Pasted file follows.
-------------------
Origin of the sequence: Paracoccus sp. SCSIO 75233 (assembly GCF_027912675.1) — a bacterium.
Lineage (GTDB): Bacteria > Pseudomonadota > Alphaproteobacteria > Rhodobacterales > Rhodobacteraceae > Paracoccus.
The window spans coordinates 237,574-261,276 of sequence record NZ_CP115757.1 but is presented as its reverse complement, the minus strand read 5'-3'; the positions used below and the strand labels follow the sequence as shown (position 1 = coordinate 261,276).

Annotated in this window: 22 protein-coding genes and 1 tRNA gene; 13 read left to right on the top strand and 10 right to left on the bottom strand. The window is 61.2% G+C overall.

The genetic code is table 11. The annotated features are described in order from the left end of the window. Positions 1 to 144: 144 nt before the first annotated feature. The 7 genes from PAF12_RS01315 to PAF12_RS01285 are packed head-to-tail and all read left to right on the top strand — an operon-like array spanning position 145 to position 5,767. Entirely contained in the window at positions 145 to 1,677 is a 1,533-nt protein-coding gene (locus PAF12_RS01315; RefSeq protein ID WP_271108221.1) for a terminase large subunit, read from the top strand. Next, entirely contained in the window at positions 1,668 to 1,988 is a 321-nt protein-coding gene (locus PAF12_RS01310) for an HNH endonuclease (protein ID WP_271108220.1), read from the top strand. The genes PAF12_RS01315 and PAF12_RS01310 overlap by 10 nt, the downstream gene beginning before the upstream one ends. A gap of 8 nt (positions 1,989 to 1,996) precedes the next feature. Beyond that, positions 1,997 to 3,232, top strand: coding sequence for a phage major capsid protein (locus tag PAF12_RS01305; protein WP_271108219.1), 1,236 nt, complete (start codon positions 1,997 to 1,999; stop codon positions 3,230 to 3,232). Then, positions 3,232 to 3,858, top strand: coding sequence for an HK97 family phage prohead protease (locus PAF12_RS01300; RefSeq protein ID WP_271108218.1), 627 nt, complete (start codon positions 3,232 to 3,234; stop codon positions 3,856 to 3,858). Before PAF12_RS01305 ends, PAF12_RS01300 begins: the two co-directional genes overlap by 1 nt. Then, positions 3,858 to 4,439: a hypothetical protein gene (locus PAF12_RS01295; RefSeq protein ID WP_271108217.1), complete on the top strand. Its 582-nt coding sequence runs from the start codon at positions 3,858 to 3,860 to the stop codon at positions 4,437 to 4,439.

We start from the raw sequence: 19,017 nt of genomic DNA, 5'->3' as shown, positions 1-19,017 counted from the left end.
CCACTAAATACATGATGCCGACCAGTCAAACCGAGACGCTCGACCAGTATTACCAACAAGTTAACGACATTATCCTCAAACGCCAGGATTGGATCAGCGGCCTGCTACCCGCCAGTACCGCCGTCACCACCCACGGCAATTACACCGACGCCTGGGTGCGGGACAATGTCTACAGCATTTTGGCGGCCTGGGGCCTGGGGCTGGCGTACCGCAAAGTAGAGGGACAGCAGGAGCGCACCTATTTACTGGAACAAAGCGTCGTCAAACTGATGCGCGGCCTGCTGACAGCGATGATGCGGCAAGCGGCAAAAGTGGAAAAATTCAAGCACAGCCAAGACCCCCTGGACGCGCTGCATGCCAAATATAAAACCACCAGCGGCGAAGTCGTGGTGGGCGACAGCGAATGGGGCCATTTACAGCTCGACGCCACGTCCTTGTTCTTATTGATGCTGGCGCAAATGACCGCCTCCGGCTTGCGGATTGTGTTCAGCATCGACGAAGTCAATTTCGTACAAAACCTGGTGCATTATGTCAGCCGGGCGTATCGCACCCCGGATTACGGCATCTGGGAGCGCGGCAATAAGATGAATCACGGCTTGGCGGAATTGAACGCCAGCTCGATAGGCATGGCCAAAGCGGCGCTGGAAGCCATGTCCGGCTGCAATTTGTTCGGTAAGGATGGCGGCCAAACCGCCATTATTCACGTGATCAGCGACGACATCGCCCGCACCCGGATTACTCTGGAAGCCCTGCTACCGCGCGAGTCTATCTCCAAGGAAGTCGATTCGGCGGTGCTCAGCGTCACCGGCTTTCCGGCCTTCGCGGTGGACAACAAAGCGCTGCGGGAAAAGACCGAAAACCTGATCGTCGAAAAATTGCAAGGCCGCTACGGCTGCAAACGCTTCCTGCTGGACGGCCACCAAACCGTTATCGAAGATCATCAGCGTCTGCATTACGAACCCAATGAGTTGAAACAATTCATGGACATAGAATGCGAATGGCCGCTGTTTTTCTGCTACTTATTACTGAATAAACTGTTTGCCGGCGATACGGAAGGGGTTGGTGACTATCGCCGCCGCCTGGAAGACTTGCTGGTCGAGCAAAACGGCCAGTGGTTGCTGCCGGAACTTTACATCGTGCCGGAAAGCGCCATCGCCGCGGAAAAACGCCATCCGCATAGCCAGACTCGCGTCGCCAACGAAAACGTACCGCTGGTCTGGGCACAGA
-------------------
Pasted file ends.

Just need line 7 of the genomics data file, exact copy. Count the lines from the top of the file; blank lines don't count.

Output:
CCACTAAATACATGATGCCGACCAGTCAAACCGAGACGCTCGACCAGTATTACCAACAAGTTAACGACATTATCCTCAAACGCCAGGATTGGATCAGCGGCCTGCTACCCGCCAGTACCGCCGTCACCACCCACGGCAATTACACCGACGCCTGGGTGCGGGACAATGTCTACAGCATTTTGGCGGCCTGGGGCCTGGGGCTGGCGTACCGCAAAGTAGAGGGACAGCAGGAGCGCACCTATTTACTGGAACAAAGCGTCGTCAAACTGATGCGCGGCCTGCTGACAGCGATGATGCGGCAAGCGGCAAAAGTGGAAAAATTCAAGCACAGCCAAGACCCCCTGGACGCGCTGCATGCCAAATATAAAACCACCAGCGGCGAAGTCGTGGTGGGCGACAGCGAATGGGGCCATTTACAGCTCGACGCCACGTCCTTGTTCTTATTGATGCTGGCGCAAATGACCGCCTCCGGCTTGCGGATTGTGTTCAGCATCGACGAAGTCAATTTCGTACAAAACCTGGTGCATTATGTCAGCCGGGCGTATCGCACCCCGGATTACGGCATCTGGGAGCGCGGCAATAAGATGAATCACGGCTTGGCGGAATTGAACGCCAGCTCGATAGGCATGGCCAAAGCGGCGCTGGAAGCCATGTCCGGCTGCAATTTGTTCGGTAAGGATGGCGGCCAAACCGCCATTATTCACGTGATCAGCGACGACATCGCCCGCACCCGGATTACTCTGGAAGCCCTGCTACCGCGCGAGTCTATCTCCAAGGAAGTCGATTCGGCGGTGCTCAGCGTCACCGGCTTTCCGGCCTTCGCGGTGGACAACAAAGCGCTGCGGGAAAAGACCGAAAACCTGATCGTCGAAAAATTGCAAGGCCGCTACGGCTGCAAACGCTTCCTGCTGGACGGCCACCAAACCGTTATCGAAGATCATCAGCGTCTGCATTACGAACCCAATGAGTTGAAACAATTCATGGACATAGAATGCGAATGGCCGCTGTTTTTCTGCTACTTATTACTGAATAAACTGTTTGCCGGCGATACGGAAGGGGTTGGTGACTATCGCCGCCGCCTGGAAGACTTGCTGGTCGAGCAAAACGGCCAGTGGTTGCTGCCGGAACTTTACATCGTGCCGGAAAGCGCCATCGCCGCGGAAAAACGCCATCCGCATAGCCAGACTCGCGTCGCCAACGAAAACGTACCGCTGGTCTGGGCACAGA